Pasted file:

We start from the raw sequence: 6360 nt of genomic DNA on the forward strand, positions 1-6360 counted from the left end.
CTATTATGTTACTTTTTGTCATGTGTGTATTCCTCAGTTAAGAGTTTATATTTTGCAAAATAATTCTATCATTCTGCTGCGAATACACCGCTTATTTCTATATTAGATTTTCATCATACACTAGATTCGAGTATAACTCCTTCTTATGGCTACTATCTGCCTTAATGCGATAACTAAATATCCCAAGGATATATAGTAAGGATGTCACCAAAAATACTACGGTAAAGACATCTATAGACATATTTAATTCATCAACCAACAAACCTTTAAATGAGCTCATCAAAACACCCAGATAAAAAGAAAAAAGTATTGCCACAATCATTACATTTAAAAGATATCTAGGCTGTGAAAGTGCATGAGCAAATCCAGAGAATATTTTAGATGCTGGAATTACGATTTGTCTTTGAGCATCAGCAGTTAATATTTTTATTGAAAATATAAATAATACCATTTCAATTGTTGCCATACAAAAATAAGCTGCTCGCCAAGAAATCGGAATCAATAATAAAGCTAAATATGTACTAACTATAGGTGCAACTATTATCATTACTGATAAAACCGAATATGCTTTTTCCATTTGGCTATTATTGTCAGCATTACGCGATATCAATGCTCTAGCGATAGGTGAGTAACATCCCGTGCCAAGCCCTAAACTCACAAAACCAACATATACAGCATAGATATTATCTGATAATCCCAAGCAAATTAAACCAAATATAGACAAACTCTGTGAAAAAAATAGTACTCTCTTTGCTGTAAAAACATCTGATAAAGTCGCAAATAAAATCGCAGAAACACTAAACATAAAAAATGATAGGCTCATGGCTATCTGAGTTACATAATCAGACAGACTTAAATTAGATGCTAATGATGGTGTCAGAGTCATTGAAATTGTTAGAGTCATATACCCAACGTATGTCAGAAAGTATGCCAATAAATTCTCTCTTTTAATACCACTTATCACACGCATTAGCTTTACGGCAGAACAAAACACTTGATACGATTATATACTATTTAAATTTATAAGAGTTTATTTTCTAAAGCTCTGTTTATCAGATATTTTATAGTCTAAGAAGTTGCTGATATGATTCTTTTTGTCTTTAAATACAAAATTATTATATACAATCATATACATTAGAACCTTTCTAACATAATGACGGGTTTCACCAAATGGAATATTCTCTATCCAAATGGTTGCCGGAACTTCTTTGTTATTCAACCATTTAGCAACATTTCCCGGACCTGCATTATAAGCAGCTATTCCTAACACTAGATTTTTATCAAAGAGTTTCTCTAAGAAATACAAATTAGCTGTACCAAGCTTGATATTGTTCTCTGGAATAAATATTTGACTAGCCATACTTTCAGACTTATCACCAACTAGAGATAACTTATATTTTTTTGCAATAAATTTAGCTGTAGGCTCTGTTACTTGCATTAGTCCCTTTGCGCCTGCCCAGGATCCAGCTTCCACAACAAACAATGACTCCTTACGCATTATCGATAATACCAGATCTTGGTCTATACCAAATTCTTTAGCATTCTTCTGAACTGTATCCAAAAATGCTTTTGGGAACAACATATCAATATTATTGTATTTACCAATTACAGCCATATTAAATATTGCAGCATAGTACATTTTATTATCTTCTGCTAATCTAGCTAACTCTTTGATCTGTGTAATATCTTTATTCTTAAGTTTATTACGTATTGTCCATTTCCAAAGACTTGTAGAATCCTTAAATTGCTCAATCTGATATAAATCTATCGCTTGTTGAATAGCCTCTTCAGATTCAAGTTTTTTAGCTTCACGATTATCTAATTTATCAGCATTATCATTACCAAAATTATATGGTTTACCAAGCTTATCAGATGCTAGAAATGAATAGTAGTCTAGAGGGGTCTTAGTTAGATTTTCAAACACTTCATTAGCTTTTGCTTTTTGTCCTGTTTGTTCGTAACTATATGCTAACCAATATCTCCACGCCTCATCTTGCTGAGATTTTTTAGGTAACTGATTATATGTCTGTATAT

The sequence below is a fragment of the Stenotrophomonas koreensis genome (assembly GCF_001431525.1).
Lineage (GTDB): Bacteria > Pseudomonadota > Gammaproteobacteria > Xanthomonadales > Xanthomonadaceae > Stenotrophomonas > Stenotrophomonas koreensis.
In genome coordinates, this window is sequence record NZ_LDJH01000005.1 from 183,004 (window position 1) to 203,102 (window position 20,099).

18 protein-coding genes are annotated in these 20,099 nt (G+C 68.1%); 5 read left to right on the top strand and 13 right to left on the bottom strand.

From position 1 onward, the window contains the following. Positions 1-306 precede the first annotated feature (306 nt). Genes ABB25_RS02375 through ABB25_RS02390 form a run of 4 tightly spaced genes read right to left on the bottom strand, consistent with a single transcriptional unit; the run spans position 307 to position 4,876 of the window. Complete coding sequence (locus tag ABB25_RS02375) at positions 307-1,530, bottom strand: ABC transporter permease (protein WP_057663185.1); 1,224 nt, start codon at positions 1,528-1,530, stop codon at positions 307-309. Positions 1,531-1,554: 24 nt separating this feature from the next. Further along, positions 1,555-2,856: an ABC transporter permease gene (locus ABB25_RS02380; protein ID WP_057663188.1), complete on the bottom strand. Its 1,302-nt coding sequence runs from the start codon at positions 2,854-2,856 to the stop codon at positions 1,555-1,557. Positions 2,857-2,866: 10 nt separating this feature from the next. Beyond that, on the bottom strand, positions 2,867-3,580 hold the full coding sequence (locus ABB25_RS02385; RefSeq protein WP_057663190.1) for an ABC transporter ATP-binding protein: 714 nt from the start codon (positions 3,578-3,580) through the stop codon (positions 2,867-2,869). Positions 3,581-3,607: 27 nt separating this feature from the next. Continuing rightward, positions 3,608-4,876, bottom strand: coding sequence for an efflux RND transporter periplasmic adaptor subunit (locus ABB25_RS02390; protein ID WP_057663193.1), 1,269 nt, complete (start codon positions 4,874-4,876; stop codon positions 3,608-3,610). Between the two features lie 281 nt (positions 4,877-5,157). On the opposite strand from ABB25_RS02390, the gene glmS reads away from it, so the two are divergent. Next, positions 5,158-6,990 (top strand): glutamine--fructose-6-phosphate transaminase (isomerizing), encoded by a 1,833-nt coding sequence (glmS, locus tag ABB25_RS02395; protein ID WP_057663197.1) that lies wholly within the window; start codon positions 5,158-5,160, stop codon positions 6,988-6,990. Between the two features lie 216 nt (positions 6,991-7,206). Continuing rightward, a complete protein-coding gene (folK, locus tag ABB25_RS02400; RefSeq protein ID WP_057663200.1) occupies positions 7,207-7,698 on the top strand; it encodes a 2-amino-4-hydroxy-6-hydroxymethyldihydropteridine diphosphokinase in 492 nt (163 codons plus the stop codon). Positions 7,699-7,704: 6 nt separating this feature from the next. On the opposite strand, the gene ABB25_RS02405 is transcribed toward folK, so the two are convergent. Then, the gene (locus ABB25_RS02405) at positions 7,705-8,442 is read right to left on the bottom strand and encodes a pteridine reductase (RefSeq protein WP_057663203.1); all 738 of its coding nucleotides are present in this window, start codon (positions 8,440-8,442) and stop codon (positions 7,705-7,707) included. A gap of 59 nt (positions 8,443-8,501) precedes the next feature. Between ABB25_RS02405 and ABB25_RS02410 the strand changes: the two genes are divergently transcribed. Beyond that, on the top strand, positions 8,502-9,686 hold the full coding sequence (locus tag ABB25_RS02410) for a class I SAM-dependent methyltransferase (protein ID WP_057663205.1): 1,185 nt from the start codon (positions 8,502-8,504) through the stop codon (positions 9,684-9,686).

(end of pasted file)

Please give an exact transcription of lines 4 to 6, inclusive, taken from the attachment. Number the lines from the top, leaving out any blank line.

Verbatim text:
Lineage (GTDB): Bacteria > Pseudomonadota > Gammaproteobacteria > Xanthomonadales > Xanthomonadaceae > Stenotrophomonas > Stenotrophomonas koreensis.
In genome coordinates, this window is sequence record NZ_LDJH01000005.1 from 183,004 (window position 1) to 203,102 (window position 20,099).

18 protein-coding genes are annotated in these 20,099 nt (G+C 68.1%); 5 read left to right on the top strand and 13 right to left on the bottom strand.